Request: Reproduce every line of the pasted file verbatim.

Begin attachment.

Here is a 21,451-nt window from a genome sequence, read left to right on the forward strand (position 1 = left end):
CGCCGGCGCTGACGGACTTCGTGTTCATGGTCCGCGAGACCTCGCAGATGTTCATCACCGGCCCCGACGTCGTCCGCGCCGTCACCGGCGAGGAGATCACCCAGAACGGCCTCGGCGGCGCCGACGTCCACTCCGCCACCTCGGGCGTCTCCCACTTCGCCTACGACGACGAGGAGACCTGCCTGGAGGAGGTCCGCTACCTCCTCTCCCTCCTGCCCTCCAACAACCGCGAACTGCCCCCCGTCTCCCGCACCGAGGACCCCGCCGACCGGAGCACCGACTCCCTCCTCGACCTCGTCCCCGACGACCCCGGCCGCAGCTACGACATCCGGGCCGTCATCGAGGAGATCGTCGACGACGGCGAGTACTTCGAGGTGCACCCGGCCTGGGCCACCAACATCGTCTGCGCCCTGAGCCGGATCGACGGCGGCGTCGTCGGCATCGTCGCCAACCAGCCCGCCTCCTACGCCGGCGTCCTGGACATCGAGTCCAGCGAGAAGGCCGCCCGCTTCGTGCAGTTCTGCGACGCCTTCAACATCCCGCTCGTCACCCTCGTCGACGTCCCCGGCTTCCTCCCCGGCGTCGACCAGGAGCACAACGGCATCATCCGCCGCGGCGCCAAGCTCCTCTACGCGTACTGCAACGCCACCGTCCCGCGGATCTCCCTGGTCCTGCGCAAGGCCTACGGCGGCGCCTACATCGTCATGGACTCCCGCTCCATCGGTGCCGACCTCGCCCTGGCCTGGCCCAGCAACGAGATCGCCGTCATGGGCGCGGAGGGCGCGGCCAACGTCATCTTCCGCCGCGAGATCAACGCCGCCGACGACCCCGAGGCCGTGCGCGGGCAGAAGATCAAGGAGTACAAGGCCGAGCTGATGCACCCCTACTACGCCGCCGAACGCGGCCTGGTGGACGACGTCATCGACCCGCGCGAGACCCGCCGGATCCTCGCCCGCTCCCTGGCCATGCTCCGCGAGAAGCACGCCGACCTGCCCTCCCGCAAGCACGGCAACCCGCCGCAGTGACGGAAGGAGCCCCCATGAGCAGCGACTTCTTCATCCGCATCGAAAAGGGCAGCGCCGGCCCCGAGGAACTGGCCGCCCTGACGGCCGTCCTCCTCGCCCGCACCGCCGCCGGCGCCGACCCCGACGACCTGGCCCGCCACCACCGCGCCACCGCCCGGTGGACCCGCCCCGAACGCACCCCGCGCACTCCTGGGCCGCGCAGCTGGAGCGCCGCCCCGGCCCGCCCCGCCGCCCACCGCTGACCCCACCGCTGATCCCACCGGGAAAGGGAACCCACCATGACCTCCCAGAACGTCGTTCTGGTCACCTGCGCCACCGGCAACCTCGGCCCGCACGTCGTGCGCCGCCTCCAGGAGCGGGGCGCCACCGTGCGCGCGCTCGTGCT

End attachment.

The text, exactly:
Here is a 21,451-nt window from a genome sequence, read left to right on the forward strand (position 1 = left end):
CGCCGGCGCTGACGGACTTCGTGTTCATGGTCCGCGAGACCTCGCAGATGTTCATCACCGGCCCCGACGTCGTCCGCGCCGTCACCGGCGAGGAGATCACCCAGAACGGCCTCGGCGGCGCCGACGTCCACTCCGCCACCTCGGGCGTCTCCCACTTCGCCTACGACGACGAGGAGACCTGCCTGGAGGAGGTCCGCTACCTCCTCTCCCTCCTGCCCTCCAACAACCGCGAACTGCCCCCCGTCTCCCGCACCGAGGACCCCGCCGACCGGAGCACCGACTCCCTCCTCGACCTCGTCCCCGACGACCCCGGCCGCAGCTACGACATCCGGGCCGTCATCGAGGAGATCGTCGACGACGGCGAGTACTTCGAGGTGCACCCGGCCTGGGCCACCAACATCGTCTGCGCCCTGAGCCGGATCGACGGCGGCGTCGTCGGCATCGTCGCCAACCAGCCCGCCTCCTACGCCGGCGTCCTGGACATCGAGTCCAGCGAGAAGGCCGCCCGCTTCGTGCAGTTCTGCGACGCCTTCAACATCCCGCTCGTCACCCTCGTCGACGTCCCCGGCTTCCTCCCCGGCGTCGACCAGGAGCACAACGGCATCATCCGCCGCGGCGCCAAGCTCCTCTACGCGTACTGCAACGCCACCGTCCCGCGGATCTCCCTGGTCCTGCGCAAGGCCTACGGCGGCGCCTACATCGTCATGGACTCCCGCTCCATCGGTGCCGACCTCGCCCTGGCCTGGCCCAGCAACGAGATCGCCGTCATGGGCGCGGAGGGCGCGGCCAACGTCATCTTCCGCCGCGAGATCAACGCCGCCGACGACCCCGAGGCCGTGCGCGGGCAGAAGATCAAGGAGTACAAGGCCGAGCTGATGCACCCCTACTACGCCGCCGAACGCGGCCTGGTGGACGACGTCATCGACCCGCGCGAGACCCGCCGGATCCTCGCCCGCTCCCTGGCCATGCTCCGCGAGAAGCACGCCGACCTGCCCTCCCGCAAGCACGGCAACCCGCCGCAGTGACGGAAGGAGCCCCCATGAGCAGCGACTTCTTCATCCGCATCGAAAAGGGCAGCGCCGGCCCCGAGGAACTGGCCGCCCTGACGGCCGTCCTCCTCGCCCGCACCGCCGCCGGCGCCGACCCCGACGACCTGGCCCGCCACCACCGCGCCACCGCCCGGTGGACCCGCCCCGAACGCACCCCGCGCACTCCTGGGCCGCGCAGCTGGAGCGCCGCCCCGGCCCGCCCCGCCGCCCACCGCTGACCCCACCGCTGATCCCACCGGGAAAGGGAACCCACCATGACCTCCCAGAACGTCGTTCTGGTCACCTGCGCCACCGGCAACCTCGGCCCGCACGTCGTGCGCCGCCTCCAGGAGCGGGGCGCCACCGTGCGCGCGCTCGTGCT